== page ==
I estimate that for about 90 percent of halitosis suffers, the origin of their problem is not dental or paradental diseases but rather in the tonsils – Prof. Yehuda Finkelstein.You brush regularly, you floss, you pop Tic Tacs. Yet, you’re still plagued by that offensive odor – technically called halitosis, but which everybody knows as bad breath.
An Israeli researcher has finally discovered the root cause of one of the most severe forms of halitosis, and a way to cure it – and its roots surprisingly are not in the teeth or the gums, but in the tonsils.
Mild halitosis usually results from anaerobic bacteria breeding in shallow cavities in the gums or teeth. They release foul-smelling gases such as hydrogen sulfide. Routine dental treatment, regular brushing and mouthwashes usually solve this problem. But there are more persistent cases and Professor Yehuda Finkelstein of the Meir Hospital at the Sapir Medical Center in Kfar Saba, has found that the tonsils are often to blame.
“I estimate that for about 90 percent of halitosis suffers, the origin of their problem is not dental or paradental diseases but rather in the tonsils,” Finkelstein told ISRAEL21c. “The tonsils are ideal for the anaerobic bacteria to hide in – there are many tubular grooves where these microbes can thrive.”
“Surprisingly, historically tonsils have been overlooked as a source of halitosis, but in fact most of the patients suffering from halitosis are suffering from chronic inflammation of the tonsils caused by anaerobic bacteria. The symptom, instead of pain, is bad breath,” added Finkelstein.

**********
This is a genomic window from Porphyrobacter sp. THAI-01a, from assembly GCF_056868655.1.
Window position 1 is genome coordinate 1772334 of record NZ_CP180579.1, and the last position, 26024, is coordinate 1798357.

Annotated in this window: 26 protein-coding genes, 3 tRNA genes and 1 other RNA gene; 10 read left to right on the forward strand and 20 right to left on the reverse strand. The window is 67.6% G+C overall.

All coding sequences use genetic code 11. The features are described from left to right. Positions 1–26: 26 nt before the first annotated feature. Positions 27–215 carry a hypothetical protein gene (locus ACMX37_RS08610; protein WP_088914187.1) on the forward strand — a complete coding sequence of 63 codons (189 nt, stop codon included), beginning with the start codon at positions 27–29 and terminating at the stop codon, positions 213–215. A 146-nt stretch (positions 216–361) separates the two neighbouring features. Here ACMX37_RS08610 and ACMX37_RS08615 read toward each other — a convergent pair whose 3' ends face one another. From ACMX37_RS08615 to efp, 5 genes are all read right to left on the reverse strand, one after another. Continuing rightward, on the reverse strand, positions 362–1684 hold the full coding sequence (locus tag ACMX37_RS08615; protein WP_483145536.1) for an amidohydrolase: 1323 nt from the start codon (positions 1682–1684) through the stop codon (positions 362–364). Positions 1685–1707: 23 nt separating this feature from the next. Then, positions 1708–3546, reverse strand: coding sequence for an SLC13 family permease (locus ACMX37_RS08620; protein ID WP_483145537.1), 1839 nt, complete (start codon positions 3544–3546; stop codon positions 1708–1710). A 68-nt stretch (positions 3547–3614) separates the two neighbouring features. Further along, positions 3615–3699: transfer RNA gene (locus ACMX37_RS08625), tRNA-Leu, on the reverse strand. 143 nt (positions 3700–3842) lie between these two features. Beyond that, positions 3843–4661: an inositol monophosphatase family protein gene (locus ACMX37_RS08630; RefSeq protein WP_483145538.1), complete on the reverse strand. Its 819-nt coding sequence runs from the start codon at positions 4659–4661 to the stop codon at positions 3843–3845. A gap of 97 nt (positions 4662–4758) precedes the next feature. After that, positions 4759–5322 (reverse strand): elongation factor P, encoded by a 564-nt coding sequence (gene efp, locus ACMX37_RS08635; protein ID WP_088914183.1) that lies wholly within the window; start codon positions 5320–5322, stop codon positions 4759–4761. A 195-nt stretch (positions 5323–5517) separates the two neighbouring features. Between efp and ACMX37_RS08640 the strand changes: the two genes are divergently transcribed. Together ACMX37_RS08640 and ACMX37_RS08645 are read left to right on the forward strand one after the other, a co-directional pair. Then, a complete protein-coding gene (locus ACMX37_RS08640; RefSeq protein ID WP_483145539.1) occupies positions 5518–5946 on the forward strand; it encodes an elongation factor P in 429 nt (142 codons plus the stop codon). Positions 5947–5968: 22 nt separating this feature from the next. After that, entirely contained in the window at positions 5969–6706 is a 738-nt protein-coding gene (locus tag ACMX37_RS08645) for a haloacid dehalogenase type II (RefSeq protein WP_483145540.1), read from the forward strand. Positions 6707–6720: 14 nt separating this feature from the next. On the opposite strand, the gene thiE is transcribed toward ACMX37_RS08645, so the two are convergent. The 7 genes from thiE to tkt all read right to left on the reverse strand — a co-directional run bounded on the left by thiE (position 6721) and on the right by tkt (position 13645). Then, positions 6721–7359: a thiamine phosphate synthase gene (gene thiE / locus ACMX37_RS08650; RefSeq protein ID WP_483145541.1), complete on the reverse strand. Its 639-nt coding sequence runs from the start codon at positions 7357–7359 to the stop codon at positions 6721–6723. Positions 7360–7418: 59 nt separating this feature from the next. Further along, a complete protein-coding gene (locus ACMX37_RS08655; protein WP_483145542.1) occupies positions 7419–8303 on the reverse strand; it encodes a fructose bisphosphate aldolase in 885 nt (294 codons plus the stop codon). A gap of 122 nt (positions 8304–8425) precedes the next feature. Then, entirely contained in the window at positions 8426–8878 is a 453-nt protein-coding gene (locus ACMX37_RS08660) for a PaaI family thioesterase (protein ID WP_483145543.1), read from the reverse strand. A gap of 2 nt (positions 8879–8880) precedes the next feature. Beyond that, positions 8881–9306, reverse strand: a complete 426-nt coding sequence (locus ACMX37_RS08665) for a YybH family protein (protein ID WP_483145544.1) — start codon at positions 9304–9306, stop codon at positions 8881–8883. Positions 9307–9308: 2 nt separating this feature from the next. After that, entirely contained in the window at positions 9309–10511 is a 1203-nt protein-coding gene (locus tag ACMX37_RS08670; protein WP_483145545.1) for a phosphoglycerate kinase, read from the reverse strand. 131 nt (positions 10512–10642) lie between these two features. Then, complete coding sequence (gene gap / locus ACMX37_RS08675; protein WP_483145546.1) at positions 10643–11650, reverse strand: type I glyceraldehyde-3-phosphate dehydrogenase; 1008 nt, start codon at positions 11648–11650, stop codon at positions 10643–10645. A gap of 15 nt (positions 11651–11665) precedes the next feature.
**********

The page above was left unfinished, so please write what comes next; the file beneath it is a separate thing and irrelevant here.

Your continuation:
But not only has Finkelstein discovered the source of the potentially embarrassing chronic odor, he has also provided a clinically proven solution to the problem – laser treatment.
Finkelstein and his team at the hospital successfully conducted a 15 minute laser treatment session on 53 patients. As reported in the current issue of New Scientist, the result was that their bad breath was banished for good.
During their examinations of the patients, the scientists found no other mouth problems, but when they squeezed and massaged the patients’ tonsils there was a foul-smelling discharge, suggesting the problem was fetid tonsils.
All of the patients were then treated with a single 15-minute session of laser therapy to the tonsils. The were re-examined four to six weeks later to see if the treatment had worked. Twenty-eight of the patients were cured after the first session and the rest were cured after a further one or two sessions.
“In about half the patients, one treatment is enough. There are those that need more than one. The idea is not to evaporate too much tissue, which could result in pain,” said Finkelstein.
The laser works by vaporizing the infected tissue and seals the crypts by creating scar tissue that bacteria cannot colonize. It can be carried out while the patient is awake in an office setting with the use of an anesthetic spray to the tonsils.
“I’ve developed a systematic clinical approach by which you can exactly define and locate the origin of the problem of halitosis,” Finkelstein summed up. “And we can solve the problem by evaporating part of the tonsil where the bacteria can hide with laser treatment.”
So say goodbye forever to that nagging bad breath that’s been plaguing you. If brushing your teeth and gums don’t help, remember Professor Finkelstein’s laser therapy. It will leave you breathing easier.